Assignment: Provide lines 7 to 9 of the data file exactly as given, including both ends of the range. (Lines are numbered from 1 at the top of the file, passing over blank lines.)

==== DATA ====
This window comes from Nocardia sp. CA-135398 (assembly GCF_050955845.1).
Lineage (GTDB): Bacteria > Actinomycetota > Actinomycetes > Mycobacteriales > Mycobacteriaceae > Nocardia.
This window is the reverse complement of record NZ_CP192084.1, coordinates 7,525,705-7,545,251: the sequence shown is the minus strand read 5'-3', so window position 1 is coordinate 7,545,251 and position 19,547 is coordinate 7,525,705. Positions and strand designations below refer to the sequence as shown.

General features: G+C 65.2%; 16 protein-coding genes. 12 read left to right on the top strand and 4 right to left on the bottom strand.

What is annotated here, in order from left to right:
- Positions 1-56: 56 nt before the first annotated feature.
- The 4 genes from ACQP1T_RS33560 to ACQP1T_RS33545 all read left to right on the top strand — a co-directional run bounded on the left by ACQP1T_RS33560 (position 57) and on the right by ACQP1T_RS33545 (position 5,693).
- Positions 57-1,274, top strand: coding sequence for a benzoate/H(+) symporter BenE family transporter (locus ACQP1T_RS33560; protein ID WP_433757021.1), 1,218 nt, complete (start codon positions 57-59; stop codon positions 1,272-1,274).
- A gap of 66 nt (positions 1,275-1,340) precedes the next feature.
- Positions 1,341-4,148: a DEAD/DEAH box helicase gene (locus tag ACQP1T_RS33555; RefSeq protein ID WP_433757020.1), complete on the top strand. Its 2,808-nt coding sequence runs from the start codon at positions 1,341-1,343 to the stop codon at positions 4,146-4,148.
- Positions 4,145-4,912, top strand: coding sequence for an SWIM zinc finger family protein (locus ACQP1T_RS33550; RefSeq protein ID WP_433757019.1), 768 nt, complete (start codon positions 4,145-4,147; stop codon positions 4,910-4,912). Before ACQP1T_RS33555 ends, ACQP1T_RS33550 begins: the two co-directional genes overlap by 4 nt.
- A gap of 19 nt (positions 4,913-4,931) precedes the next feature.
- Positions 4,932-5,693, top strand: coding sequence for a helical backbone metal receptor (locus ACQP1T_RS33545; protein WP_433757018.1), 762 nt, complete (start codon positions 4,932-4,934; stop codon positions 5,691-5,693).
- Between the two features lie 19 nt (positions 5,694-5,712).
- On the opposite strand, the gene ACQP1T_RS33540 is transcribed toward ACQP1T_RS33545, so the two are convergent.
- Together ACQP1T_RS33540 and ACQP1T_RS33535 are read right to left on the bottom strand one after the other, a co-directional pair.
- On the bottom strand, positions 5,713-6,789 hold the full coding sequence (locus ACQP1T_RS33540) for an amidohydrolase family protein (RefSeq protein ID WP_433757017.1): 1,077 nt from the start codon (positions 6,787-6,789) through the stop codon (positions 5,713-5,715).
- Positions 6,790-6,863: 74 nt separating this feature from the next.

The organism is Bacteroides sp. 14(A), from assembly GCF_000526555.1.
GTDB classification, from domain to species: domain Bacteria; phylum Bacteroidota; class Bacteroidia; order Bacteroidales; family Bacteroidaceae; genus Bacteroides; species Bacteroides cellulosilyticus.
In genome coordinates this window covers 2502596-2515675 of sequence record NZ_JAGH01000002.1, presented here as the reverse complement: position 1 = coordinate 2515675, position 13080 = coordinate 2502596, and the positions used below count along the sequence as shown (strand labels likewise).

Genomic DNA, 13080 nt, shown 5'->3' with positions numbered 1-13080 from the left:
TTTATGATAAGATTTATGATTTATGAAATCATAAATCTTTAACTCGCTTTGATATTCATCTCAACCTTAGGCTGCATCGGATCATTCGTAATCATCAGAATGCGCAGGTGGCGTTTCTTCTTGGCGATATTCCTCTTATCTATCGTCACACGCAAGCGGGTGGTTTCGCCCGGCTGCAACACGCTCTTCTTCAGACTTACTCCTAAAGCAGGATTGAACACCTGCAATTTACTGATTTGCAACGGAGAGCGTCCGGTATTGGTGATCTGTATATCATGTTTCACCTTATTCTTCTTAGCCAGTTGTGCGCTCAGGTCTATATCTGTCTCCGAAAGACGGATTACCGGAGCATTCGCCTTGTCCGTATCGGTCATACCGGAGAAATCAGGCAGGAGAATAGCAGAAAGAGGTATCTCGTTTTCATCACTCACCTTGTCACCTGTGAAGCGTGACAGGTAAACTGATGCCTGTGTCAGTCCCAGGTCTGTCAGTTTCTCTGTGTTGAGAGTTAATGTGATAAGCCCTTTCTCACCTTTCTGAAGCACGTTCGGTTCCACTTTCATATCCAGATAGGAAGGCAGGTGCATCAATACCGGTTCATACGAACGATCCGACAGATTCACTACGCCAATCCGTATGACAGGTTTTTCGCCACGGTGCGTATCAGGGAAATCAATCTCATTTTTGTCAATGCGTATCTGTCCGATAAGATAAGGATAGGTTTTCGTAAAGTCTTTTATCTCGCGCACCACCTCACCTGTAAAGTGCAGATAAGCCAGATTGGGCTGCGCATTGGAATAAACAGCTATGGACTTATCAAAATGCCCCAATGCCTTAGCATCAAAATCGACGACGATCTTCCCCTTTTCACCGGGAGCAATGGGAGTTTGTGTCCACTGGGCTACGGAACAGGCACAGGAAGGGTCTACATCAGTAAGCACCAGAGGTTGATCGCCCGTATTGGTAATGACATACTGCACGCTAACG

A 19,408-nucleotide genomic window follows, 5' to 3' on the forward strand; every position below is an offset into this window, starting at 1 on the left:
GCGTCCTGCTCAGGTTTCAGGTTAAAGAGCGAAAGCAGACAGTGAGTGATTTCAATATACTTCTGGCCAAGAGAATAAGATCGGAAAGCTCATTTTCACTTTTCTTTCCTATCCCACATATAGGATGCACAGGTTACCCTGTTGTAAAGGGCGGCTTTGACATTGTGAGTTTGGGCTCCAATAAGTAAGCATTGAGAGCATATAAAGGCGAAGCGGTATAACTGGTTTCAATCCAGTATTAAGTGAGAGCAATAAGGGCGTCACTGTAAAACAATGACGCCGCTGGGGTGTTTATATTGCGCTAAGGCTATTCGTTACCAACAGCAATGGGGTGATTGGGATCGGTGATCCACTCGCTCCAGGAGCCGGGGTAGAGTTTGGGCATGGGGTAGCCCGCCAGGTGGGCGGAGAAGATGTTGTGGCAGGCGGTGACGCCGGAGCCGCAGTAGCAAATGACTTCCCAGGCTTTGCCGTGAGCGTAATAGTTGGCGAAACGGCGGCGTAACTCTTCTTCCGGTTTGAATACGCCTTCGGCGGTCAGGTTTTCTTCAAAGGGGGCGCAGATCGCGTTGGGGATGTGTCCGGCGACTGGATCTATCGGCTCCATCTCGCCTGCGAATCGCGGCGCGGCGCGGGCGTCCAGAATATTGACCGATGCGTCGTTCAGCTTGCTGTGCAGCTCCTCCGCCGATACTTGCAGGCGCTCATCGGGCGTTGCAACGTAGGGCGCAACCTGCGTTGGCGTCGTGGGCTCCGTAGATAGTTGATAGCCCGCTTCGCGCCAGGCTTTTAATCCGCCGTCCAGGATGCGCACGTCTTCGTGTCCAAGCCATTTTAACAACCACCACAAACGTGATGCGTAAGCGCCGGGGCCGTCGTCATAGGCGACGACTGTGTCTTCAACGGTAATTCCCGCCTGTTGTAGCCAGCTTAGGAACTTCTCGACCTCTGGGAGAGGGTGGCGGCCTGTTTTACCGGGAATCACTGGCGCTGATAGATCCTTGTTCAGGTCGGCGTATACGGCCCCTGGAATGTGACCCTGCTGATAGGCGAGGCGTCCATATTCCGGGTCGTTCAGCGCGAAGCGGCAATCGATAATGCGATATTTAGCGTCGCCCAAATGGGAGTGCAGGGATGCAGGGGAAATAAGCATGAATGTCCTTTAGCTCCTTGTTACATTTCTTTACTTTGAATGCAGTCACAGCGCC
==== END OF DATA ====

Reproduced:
- The 4 genes from ACQP1T_RS33560 to ACQP1T_RS33545 all read left to right on the top strand — a co-directional run bounded on the left by ACQP1T_RS33560 (position 57) and on the right by ACQP1T_RS33545 (position 5,693).
- Positions 57-1,274, top strand: coding sequence for a benzoate/H(+) symporter BenE family transporter (locus ACQP1T_RS33560; protein ID WP_433757021.1), 1,218 nt, complete (start codon positions 57-59; stop codon positions 1,272-1,274).
- A gap of 66 nt (positions 1,275-1,340) precedes the next feature.